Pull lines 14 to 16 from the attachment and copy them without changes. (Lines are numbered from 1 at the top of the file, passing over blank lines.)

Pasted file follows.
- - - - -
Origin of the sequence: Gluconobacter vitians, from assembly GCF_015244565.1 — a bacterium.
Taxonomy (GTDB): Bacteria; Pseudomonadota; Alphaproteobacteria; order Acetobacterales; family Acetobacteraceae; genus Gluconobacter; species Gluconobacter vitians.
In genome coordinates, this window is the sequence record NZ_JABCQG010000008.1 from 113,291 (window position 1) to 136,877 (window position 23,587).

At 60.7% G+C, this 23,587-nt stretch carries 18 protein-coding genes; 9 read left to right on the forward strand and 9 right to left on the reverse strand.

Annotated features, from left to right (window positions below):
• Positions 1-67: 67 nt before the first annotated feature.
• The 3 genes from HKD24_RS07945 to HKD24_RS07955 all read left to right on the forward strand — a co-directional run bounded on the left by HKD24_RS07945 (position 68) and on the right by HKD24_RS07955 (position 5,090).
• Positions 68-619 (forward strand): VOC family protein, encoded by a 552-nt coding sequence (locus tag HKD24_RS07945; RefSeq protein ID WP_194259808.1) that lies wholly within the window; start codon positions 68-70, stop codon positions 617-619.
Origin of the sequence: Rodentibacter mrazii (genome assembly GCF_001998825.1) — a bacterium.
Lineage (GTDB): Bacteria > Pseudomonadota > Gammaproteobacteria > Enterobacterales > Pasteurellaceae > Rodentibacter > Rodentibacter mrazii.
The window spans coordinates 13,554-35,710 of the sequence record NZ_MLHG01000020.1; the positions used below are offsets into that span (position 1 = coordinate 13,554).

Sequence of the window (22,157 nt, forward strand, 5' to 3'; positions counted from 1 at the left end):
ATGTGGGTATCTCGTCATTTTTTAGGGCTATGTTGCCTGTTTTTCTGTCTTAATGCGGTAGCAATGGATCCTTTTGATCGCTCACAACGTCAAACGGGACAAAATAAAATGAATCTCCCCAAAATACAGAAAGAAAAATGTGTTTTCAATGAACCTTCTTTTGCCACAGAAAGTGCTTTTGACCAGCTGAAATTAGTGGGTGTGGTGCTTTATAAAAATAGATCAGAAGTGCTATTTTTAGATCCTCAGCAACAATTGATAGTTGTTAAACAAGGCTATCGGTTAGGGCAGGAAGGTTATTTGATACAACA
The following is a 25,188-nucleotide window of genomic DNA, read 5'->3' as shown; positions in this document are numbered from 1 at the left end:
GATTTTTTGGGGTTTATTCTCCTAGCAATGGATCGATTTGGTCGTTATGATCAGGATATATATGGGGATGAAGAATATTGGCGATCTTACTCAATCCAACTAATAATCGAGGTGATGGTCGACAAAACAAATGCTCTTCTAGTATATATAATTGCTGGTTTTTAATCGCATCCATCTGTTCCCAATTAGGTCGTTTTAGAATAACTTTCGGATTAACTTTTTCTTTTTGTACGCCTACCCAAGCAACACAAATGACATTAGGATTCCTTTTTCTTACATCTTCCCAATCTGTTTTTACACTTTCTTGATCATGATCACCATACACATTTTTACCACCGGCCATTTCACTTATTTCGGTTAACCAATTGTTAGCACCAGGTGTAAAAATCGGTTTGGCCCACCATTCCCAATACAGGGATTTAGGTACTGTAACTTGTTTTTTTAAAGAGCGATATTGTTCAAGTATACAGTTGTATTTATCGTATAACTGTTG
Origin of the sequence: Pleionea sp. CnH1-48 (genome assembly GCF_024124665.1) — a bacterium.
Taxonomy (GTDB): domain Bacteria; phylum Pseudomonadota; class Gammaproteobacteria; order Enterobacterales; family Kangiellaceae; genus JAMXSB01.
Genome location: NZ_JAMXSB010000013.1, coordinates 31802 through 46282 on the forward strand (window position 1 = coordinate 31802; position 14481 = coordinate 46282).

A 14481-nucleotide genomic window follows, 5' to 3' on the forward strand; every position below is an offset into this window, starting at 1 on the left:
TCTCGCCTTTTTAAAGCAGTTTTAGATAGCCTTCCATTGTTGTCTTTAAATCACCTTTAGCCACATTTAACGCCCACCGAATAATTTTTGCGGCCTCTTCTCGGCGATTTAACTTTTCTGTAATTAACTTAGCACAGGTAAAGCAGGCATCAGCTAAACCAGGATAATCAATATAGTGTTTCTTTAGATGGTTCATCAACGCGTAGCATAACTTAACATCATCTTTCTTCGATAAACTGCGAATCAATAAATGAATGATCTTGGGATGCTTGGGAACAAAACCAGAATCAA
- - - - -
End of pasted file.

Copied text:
The following is a 25,188-nucleotide window of genomic DNA, read 5'->3' as shown; positions in this document are numbered from 1 at the left end:
GATTTTTTGGGGTTTATTCTCCTAGCAATGGATCGATTTGGTCGTTATGATCAGGATATATATGGGGATGAAGAATATTGGCGATCTTACTCAATCCAACTAATAATCGAGGTGATGGTCGACAAAACAAATGCTCTTCTAGTATATATAATTGCTGGTTTTTAATCGCATCCATCTGTTCCCAATTAGGTCGTTTTAGAATAACTTTCGGATTAACTTTTTCTTTTTGTACGCCTACCCAAGCAACACAAATGACATTAGGATTCCTTTTTCTTACATCTTCCCAATCTGTTTTTACACTTTCTTGATCATGATCACCATACACATTTTTACCACCGGCCATTTCACTTATTTCGGTTAACCAATTGTTAGCACCAGGTGTAAAAATCGGTTTGGCCCACCATTCCCAATACAGGGATTTAGGTACTGTAACTTGTTTTTTTAAAGAGCGATATTGTTCAAGTATACAGTTGTATTTATCGTATAACTGTTG
Origin of the sequence: Pleionea sp. CnH1-48 (genome assembly GCF_024124665.1) — a bacterium.